You know kilo, centi, and milli, but how about ronto? Four new metric prefixes got the official stamp of approval last week at the 27th General Conference on Weights and Measures held at Versailles, the extravagant palace outside of Paris. The scientists who gathered there agreed on the need for new prefixes to account for the increasingly extreme numbers involved in scientific inquiry.
The new prefixes ronna and quetta refer to the largest numbers, while ronto and quecto apply to the smallest. Ronna is a 1 followed by 27 zeroes, and quetta is a 1 followed by 30 zeroes. Ronto is 10^-27, and quecto equates to 10^-30.
The conference meets every four years at Versailles; it’s in charge of the International System of Units, which is the running list of metric system units. You can see a list of all the metric prefixes, including the four new additions, here. The additions are the first expansion to the list since 1991.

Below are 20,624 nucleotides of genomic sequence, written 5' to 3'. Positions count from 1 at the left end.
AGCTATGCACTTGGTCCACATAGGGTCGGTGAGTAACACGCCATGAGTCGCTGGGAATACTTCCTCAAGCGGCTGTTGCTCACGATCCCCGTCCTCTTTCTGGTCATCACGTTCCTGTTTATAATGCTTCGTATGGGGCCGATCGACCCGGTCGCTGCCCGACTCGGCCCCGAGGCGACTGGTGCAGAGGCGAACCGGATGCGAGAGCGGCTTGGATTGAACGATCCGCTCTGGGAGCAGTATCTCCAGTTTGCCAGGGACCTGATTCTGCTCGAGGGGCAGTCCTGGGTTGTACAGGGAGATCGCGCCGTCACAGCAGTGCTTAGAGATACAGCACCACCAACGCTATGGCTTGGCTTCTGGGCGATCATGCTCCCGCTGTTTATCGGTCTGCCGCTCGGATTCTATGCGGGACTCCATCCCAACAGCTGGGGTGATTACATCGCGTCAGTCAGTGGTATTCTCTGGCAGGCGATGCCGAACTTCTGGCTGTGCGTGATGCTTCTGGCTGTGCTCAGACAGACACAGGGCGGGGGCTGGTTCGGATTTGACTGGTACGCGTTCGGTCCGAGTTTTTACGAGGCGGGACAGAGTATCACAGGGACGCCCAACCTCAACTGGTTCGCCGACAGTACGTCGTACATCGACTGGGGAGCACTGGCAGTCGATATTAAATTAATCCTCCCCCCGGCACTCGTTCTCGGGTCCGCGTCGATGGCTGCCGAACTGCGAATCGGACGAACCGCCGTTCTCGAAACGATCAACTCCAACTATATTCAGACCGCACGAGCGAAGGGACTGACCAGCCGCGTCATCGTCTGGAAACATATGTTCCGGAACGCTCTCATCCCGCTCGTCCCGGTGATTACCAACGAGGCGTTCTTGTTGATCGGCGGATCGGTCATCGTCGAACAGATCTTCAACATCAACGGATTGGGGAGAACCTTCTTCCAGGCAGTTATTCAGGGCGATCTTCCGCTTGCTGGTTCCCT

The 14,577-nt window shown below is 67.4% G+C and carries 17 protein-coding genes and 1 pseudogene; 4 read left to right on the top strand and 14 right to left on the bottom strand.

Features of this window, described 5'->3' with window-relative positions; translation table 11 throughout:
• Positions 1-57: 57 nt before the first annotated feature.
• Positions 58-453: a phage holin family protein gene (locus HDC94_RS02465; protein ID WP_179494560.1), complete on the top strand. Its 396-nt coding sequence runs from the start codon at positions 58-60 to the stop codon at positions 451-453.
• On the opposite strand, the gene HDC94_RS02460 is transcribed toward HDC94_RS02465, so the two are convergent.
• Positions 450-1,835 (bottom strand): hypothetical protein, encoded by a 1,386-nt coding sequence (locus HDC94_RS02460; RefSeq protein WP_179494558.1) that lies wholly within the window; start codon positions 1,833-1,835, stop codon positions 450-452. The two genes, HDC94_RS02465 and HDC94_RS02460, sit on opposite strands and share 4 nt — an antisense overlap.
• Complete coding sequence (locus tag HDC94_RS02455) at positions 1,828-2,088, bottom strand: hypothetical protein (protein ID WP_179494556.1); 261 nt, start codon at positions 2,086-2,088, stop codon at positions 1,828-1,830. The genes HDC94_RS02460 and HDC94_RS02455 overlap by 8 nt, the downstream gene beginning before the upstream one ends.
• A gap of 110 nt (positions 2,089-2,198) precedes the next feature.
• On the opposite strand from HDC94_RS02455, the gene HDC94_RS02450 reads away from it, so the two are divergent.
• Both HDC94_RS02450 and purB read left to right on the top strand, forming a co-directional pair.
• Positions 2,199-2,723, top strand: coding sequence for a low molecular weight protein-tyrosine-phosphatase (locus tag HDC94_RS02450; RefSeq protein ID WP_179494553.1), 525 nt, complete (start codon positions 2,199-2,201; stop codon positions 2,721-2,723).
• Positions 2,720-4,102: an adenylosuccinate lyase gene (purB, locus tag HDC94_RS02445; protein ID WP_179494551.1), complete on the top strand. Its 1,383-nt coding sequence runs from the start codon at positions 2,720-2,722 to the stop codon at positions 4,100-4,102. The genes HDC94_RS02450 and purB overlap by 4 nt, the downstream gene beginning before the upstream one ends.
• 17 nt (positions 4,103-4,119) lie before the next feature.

“The change was largely driven by the growing requirements of data science and digital storage, which is already using prefixes at the top of the existing range (yottabytes and zettabytes, for expressing huge quantities of digital information),” said a release from the UK’s National Physics Laboratory, which was involved in the new prefix adoptions. “These can be used with any SI unit, for example in the future we can be expected to talk about ronnametres and quettagrams.”
Richard Brown, the head of the laboratory, told AFP that Earth weighs about 6 ronnagrams, and Jupiter is about 2 quettagrams. Naming conventions hold that prefixes indicating larger numbers end in ‘a’ (like ‘giga’), while prefixes for smaller numbers end in ‘o’ (like ‘nano’). Brown said the prefix additions came about in part because he saw media reports using unofficial units, like brontobyes and hellabytes, for data storage, showing that there was a need for units for more extreme numbers.
These new prefixes should tide us over for at least a few years. We can only imagine the innovations that would necessitate names beyond quetta and quecto.
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